Differences between Sexual and Asexual Reproduction: Grade 9 Understanding for IGCSE Biology 3.1 3.2
All organisms have the potential to reproduce. Reproduction is one of the 7 characteristics of life (8 if you study EdExcel IGCSE Biology…..) and of course it means the ability to produce new individuals. But over the 4 billion or so years life has been around on the planet, evolution has developed a myriad ways of producing new individuals. So as biologists are simple folk (well all the ones I work with are….), it makes sense to group different reproductive strategies together to make it easier to understand.
The major distinction between different ways of reproducing is to divide them into asexual and sexual reproduction. This works fairly well, although it seems to be a subject many GCSE students don’t understand too well. So here goes….
The first big idea to dispel is that the number of parents involved determines whether reproduction is sexual or asexual. Too often I am told that asexual involves one parent, sexual two. But although this works in most cases, sexual reproduction can happen with only one parent, for example in flowering plants that self-pollinate. So we need a different way of deciding whether reproduction is sexual or asexual.
And in fact a clear distinction does exist and it is to do with genetics. If the offspring produced are genetically identical to the parent (i.e. a clone) then it is an asexual form of reproduction. If the offspring produced are genetically different to the parents, then it is sexual.
Often sexual reproduction involves the process of fertilisation. This allows two parents to each contribute half their genetic material to their offspring thus generating individuals with new and unique genetic make ups. These specialised cells that contain half the genetic material are called gametes and as you all know, they are made by a special type of cell division called meiosis. Meiosis is vital for sexual reproduction as it produces cells that are haploid (one member of each pair of chromosomes) and all genetically unique.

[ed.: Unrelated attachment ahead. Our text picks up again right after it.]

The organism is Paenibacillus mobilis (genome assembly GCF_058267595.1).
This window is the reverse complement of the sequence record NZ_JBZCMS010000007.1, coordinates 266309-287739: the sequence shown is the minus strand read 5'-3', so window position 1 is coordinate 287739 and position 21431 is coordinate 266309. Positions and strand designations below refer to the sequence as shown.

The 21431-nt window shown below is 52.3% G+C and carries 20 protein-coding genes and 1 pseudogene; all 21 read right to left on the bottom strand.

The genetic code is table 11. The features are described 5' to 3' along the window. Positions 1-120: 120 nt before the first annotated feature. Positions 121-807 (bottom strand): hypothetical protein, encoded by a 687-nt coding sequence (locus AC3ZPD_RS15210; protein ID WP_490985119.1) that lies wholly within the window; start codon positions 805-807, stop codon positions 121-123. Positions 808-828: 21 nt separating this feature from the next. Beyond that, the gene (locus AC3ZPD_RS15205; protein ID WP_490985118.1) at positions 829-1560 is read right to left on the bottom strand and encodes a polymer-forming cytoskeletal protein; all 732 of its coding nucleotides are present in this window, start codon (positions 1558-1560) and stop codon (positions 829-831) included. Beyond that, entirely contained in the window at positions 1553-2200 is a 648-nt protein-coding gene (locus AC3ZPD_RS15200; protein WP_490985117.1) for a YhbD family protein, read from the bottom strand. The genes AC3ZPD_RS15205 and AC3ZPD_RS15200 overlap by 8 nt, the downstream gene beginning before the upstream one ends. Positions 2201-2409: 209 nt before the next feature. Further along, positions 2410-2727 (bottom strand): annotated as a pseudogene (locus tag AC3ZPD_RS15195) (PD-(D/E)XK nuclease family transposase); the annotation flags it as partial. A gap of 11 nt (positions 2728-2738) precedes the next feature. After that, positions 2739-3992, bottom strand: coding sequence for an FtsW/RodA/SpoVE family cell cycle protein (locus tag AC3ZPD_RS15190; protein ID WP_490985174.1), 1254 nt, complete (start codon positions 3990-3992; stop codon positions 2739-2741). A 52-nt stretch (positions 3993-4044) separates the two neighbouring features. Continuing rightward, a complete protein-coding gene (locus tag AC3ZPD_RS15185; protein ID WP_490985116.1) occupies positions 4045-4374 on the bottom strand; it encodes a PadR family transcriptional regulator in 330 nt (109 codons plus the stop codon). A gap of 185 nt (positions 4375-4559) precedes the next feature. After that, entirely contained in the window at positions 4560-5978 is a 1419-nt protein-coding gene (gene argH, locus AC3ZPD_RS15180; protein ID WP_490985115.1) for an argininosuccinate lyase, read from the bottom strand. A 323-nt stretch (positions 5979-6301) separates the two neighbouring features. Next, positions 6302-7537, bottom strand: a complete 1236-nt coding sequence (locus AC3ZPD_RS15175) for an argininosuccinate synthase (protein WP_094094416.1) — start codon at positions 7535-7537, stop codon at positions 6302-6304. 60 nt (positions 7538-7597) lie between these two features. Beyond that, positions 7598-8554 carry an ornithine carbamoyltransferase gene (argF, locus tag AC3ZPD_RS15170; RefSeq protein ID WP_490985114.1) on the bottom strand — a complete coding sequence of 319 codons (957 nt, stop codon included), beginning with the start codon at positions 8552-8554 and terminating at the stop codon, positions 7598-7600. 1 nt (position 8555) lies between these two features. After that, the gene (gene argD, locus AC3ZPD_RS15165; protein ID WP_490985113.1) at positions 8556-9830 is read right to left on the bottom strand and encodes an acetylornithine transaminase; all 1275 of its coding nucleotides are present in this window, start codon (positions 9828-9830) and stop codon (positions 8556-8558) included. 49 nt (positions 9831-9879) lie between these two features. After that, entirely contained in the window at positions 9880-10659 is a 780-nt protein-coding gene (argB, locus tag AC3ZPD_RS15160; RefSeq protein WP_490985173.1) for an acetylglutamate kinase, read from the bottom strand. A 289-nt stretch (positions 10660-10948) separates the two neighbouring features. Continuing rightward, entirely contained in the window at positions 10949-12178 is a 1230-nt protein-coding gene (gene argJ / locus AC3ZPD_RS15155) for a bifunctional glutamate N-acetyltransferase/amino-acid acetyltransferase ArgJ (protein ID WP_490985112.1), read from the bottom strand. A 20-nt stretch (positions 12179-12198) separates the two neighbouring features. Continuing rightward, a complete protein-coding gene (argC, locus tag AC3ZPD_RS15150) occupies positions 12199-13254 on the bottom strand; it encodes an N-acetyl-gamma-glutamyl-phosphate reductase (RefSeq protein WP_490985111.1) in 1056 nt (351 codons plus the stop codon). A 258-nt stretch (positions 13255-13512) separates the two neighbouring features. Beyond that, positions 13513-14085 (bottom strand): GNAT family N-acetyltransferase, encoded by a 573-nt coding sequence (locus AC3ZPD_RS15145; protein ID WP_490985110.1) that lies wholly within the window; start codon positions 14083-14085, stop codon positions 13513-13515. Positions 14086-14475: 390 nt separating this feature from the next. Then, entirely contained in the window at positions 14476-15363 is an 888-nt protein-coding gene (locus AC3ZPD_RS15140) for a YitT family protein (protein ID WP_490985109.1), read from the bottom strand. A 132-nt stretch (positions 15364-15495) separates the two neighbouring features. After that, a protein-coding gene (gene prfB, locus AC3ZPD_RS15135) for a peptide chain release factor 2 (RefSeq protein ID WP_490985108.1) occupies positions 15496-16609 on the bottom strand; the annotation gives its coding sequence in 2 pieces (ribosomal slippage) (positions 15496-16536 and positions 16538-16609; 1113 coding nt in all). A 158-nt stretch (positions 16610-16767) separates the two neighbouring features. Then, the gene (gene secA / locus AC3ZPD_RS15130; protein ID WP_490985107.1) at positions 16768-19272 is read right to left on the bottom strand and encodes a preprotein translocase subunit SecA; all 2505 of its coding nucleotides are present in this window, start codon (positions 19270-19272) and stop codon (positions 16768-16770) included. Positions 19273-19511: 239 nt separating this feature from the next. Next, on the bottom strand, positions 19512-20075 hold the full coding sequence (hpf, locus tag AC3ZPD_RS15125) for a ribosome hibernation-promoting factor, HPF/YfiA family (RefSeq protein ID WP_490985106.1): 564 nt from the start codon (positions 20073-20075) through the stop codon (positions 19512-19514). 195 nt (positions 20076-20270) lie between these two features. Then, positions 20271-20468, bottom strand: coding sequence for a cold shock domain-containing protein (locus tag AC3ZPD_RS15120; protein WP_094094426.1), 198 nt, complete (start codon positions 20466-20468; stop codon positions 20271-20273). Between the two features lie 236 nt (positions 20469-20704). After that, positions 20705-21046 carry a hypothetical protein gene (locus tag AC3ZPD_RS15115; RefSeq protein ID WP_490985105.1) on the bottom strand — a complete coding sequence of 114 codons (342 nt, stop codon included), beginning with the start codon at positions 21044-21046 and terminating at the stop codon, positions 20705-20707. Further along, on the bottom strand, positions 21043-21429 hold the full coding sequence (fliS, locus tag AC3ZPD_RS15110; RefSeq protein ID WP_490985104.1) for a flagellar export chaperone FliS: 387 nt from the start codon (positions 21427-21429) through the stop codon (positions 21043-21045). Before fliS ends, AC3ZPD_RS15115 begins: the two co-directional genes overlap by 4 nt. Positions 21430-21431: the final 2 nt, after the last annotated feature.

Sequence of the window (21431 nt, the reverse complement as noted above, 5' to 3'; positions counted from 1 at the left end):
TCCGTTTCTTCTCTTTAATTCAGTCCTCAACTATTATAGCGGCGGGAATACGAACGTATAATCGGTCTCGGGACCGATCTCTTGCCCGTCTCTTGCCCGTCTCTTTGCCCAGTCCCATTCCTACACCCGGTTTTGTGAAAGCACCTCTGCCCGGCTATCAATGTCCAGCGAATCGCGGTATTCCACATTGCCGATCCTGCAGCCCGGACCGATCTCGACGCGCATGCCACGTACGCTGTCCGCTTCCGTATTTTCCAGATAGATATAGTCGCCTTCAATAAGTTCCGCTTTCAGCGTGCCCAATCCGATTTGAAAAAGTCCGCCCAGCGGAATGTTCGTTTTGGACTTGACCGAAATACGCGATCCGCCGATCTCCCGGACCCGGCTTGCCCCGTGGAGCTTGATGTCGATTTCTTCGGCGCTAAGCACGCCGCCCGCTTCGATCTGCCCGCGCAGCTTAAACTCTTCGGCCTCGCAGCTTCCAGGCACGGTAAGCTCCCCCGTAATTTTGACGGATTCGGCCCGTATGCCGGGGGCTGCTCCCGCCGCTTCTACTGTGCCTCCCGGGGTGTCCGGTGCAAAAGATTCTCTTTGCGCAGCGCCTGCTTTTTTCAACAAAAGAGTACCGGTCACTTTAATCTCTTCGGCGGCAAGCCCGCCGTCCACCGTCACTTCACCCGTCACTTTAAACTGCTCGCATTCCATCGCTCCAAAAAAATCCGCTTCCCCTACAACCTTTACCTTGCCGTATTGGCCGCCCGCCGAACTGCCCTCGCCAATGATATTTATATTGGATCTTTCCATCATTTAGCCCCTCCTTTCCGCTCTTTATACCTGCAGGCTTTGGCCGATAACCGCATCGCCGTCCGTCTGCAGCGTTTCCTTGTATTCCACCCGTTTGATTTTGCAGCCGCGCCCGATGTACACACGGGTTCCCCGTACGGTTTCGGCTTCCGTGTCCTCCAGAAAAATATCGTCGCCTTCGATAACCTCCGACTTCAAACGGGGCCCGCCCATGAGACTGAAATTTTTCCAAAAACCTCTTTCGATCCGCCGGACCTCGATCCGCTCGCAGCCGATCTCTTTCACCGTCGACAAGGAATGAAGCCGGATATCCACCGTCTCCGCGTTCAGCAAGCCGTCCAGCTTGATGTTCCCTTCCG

So this diagram shows two humans each producing gametes by meiosis. The parents on the left will have 23 pairs of chromosomes and so each haploid gamete will have 23 individual chromosomes. Fertilisation restores the diploid number. Mitosis is then used to turn this single cell, the zygote into a multicellular embryo and then indeed into a new individual. (You will remember mitosis is a type of cell division that always produces genetically identical daughter cells)
The examples of asexual reproduction on the left all involve only this second type of cell division, mitosis. There are no gametes, no fertilisation and hence no genetic variation. The simplest type of asexual reproduction is shown as (A) and this is called binary fission. A single-celled organism can divide in two to produce two genetically identical daughter cells. Hydra (B) are a simple type of animal and they reproduce by budding. A new individual just grows off the side and when it is big enough, it drops off….. And many plants can reproduce asexually using a technique called vegetative propagation. The sweet potato plant in (C) can produce several offspring plants from each potato but as they are all clones of each other, this is definitely asexual reproduction.
Students do get confused with this topic so please ask me a question using the comment feature below the post. Keep revising hard!